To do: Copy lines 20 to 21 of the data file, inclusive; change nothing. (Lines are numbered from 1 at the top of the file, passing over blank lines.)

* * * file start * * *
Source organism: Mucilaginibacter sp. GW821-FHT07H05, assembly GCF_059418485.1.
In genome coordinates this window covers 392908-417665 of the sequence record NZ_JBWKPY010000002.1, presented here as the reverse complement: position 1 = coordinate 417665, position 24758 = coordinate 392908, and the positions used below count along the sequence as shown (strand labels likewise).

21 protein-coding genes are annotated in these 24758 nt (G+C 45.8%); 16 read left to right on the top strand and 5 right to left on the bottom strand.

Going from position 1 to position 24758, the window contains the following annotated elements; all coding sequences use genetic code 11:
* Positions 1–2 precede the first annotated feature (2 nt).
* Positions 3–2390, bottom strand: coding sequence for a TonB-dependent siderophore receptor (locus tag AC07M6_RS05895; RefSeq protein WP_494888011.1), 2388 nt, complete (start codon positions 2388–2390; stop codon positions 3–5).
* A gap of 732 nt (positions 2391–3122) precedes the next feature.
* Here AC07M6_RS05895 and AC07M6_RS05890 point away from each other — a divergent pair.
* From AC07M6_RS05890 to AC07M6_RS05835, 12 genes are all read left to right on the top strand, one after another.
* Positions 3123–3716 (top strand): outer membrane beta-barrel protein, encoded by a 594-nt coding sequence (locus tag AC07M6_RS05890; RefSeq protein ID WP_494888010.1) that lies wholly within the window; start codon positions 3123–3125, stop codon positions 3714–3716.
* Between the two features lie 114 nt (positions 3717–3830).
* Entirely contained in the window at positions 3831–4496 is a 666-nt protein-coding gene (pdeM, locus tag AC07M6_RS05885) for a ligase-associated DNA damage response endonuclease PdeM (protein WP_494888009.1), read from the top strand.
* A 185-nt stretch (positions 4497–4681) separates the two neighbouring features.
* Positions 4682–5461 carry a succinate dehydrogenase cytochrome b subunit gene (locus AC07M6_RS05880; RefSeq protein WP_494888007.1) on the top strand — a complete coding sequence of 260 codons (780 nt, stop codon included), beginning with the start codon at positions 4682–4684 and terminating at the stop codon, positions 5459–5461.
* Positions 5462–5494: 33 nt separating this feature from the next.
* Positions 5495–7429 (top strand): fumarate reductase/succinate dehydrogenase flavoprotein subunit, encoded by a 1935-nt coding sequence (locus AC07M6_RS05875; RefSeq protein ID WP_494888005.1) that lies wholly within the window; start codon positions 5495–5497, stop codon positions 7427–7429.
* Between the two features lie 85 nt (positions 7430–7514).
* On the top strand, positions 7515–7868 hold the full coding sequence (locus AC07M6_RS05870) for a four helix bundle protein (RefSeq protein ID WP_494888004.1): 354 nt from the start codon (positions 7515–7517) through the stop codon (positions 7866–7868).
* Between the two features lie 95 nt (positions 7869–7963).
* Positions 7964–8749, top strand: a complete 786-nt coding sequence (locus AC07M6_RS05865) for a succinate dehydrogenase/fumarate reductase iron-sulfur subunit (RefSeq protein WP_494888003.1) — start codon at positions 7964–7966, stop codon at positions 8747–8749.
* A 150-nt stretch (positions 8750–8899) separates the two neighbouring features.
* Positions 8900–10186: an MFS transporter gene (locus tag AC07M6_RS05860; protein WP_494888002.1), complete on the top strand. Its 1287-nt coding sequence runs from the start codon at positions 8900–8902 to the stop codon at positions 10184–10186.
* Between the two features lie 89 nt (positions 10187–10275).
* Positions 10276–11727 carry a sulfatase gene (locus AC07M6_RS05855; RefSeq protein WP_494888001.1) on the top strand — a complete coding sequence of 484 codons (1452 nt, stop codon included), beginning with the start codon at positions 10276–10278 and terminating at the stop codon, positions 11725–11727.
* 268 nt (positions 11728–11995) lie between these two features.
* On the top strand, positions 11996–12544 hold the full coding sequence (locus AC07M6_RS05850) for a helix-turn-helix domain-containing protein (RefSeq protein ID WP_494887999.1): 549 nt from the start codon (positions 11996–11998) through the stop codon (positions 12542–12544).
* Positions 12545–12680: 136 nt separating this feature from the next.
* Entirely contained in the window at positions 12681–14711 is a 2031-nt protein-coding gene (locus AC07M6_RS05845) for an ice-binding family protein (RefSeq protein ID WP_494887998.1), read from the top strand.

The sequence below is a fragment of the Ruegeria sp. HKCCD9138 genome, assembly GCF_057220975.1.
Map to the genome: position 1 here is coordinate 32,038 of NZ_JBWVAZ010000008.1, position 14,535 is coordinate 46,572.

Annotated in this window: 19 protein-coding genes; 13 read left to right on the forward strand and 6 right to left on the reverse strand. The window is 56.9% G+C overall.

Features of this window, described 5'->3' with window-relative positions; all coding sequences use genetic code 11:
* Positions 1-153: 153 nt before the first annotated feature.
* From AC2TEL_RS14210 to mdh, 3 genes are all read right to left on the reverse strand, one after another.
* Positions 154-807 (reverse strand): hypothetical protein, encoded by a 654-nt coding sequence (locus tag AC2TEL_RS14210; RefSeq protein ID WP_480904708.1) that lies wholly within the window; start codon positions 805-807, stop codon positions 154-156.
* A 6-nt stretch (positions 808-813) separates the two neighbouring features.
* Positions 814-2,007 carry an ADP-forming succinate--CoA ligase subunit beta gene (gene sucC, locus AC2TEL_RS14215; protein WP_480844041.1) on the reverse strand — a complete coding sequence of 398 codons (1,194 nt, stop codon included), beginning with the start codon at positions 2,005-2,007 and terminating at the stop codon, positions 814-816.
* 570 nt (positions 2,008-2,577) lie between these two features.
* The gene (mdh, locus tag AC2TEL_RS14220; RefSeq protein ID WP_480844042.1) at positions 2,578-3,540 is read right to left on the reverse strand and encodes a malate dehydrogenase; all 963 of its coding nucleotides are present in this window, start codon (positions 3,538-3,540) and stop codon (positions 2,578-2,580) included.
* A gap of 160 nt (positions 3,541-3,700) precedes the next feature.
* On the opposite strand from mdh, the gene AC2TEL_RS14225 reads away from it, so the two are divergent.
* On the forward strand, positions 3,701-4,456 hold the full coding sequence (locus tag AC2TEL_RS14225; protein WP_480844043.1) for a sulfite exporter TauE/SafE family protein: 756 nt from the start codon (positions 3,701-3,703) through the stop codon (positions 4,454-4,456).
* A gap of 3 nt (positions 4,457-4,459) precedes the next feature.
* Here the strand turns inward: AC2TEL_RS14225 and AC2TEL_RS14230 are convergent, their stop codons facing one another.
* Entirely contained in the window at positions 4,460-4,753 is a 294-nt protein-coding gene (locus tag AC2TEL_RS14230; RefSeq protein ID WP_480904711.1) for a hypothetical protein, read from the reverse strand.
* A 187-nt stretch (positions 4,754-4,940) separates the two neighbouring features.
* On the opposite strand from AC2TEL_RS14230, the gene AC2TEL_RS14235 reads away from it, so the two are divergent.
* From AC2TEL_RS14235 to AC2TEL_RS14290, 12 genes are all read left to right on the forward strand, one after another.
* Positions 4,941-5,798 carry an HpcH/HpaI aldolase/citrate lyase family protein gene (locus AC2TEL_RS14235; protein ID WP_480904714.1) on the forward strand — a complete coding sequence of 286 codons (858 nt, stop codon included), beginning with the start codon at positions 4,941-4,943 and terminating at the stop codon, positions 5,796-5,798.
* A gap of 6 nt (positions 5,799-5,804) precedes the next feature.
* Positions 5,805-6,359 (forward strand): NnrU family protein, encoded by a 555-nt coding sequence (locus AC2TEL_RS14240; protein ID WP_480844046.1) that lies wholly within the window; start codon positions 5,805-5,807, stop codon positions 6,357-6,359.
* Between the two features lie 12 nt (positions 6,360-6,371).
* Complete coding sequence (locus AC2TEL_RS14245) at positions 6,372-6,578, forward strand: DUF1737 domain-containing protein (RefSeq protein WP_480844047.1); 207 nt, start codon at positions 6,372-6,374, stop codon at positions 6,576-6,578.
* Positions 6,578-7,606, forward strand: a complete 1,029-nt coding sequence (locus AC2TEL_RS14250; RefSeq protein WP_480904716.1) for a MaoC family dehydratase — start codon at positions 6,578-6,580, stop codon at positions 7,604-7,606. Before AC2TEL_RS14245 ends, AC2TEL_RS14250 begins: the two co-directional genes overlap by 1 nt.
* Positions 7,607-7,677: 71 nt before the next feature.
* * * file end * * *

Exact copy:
* Positions 7964–8749, top strand: a complete 786-nt coding sequence (locus AC07M6_RS05865) for a succinate dehydrogenase/fumarate reductase iron-sulfur subunit (RefSeq protein WP_494888003.1) — start codon at positions 7964–7966, stop codon at positions 8747–8749.
* A 150-nt stretch (positions 8750–8899) separates the two neighbouring features.